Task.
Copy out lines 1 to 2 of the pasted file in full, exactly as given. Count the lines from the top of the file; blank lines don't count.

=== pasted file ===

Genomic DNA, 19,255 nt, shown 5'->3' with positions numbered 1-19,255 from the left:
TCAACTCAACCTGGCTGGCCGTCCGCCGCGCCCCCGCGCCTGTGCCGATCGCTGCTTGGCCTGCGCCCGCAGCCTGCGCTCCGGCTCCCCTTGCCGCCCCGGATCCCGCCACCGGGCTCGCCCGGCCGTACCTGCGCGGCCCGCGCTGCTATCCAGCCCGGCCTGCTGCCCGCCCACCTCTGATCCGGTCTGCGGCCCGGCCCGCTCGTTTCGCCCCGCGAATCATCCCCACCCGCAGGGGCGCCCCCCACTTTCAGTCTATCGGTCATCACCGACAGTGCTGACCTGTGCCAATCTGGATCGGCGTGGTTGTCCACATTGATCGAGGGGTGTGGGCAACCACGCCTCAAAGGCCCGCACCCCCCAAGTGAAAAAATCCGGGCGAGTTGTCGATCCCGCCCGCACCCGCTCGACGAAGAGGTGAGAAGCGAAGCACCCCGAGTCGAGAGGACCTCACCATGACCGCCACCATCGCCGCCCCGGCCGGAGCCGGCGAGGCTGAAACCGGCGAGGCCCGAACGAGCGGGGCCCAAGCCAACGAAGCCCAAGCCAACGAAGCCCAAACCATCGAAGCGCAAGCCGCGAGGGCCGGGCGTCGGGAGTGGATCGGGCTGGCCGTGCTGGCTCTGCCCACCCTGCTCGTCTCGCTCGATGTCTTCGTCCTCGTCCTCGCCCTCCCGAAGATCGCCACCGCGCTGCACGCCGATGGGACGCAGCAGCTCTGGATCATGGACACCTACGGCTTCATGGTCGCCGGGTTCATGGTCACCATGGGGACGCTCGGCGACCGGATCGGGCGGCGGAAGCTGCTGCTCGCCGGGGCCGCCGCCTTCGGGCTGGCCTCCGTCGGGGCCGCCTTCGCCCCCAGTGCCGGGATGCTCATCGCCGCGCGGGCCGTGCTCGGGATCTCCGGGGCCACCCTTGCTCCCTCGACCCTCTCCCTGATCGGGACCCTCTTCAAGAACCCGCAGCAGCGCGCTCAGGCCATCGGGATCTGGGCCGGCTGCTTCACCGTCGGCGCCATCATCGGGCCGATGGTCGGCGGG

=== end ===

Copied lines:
Genomic DNA, 19,255 nt, shown 5'->3' with positions numbered 1-19,255 from the left:
TCAACTCAACCTGGCTGGCCGTCCGCCGCGCCCCCGCGCCTGTGCCGATCGCTGCTTGGCCTGCGCCCGCAGCCTGCGCTCCGGCTCCCCTTGCCGCCCCGGATCCCGCCACCGGGCTCGCCCGGCCGTACCTGCGCGGCCCGCGCTGCTATCCAGCCCGGCCTGCTGCCCGCCCACCTCTGATCCGGTCTGCGGCCCGGCCCGCTCGTTTCGCCCCGCGAATCATCCCCACCCGCAGGGGCGCCCCCCACTTTCAGTCTATCGGTCATCACCGACAGTGCTGACCTGTGCCAATCTGGATCGGCGTGGTTGTCCACATTGATCGAGGGGTGTGGGCAACCACGCCTCAAAGGCCCGCACCCCCCAAGTGAAAAAATCCGGGCGAGTTGTCGATCCCGCCCGCACCCGCTCGACGAAGAGGTGAGAAGCGAAGCACCCCGAGTCGAGAGGACCTCACCATGACCGCCACCATCGCCGCCCCGGCCGGAGCCGGCGAGGCTGAAACCGGCGAGGCCCGAACGAGCGGGGCCCAAGCCAACGAAGCCCAAGCCAACGAAGCCCAAACCATCGAAGCGCAAGCCGCGAGGGCCGGGCGTCGGGAGTGGATCGGGCTGGCCGTGCTGGCTCTGCCCACCCTGCTCGTCTCGCTCGATGTCTTCGTCCTCGTCCTCGCCCTCCCGAAGATCGCCACCGCGCTGCACGCCGATGGGACGCAGCAGCTCTGGATCATGGACACCTACGGCTTCATGGTCGCCGGGTTCATGGTCACCATGGGGACGCTCGGCGACCGGATCGGGCGGCGGAAGCTGCTGCTCGCCGGGGCCGCCGCCTTCGGGCTGGCCTCCGTCGGGGCCGCCTTCGCCCCCAGTGCCGGGATGCTCATCGCCGCGCGGGCCGTGCTCGGGATCTCCGGGGCCACCCTTGCTCCCTCGACCCTCTCCCTGATCGGGACCCTCTTCAAGAACCCGCAGCAGCGCGCTCAGGCCATCGGGATCTGGGCCGGCTGCTTCACCGTCGGCGCCATCATCGGGCCGATGGTCGGCGGG